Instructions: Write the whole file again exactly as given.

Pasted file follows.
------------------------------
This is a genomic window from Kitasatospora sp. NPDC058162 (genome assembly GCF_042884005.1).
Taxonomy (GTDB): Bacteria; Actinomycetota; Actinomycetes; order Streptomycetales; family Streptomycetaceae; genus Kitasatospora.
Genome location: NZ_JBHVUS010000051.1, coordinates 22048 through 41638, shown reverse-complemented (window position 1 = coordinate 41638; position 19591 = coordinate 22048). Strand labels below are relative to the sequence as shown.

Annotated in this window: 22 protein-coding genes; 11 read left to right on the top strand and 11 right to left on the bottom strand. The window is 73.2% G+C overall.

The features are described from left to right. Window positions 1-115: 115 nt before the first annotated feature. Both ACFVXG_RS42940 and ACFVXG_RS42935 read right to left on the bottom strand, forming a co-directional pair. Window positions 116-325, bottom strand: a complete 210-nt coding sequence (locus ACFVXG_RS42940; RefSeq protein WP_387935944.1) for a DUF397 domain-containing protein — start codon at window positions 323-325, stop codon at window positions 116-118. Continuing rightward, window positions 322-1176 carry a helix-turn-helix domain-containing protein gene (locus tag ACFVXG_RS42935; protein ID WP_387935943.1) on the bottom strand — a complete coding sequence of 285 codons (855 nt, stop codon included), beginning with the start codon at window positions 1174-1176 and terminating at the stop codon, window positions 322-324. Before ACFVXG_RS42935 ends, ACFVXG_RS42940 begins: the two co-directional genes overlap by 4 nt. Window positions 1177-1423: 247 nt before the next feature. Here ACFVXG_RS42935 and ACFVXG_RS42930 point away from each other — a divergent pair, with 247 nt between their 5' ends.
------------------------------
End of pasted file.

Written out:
This is a genomic window from Kitasatospora sp. NPDC058162 (genome assembly GCF_042884005.1).
Taxonomy (GTDB): Bacteria; Actinomycetota; Actinomycetes; order Streptomycetales; family Streptomycetaceae; genus Kitasatospora.
Genome location: NZ_JBHVUS010000051.1, coordinates 22048 through 41638, shown reverse-complemented (window position 1 = coordinate 41638; position 19591 = coordinate 22048). Strand labels below are relative to the sequence as shown.

Annotated in this window: 22 protein-coding genes; 11 read left to right on the top strand and 11 right to left on the bottom strand. The window is 73.2% G+C overall.

The features are described from left to right. Window positions 1-115: 115 nt before the first annotated feature. Both ACFVXG_RS42940 and ACFVXG_RS42935 read right to left on the bottom strand, forming a co-directional pair. Window positions 116-325, bottom strand: a complete 210-nt coding sequence (locus ACFVXG_RS42940; RefSeq protein WP_387935944.1) for a DUF397 domain-containing protein — start codon at window positions 323-325, stop codon at window positions 116-118. Continuing rightward, window positions 322-1176 carry a helix-turn-helix domain-containing protein gene (locus tag ACFVXG_RS42935; protein ID WP_387935943.1) on the bottom strand — a complete coding sequence of 285 codons (855 nt, stop codon included), beginning with the start codon at window positions 1174-1176 and terminating at the stop codon, window positions 322-324. Before ACFVXG_RS42935 ends, ACFVXG_RS42940 begins: the two co-directional genes overlap by 4 nt. Window positions 1177-1423: 247 nt before the next feature. Here ACFVXG_RS42935 and ACFVXG_RS42930 point away from each other — a divergent pair, with 247 nt between their 5' ends.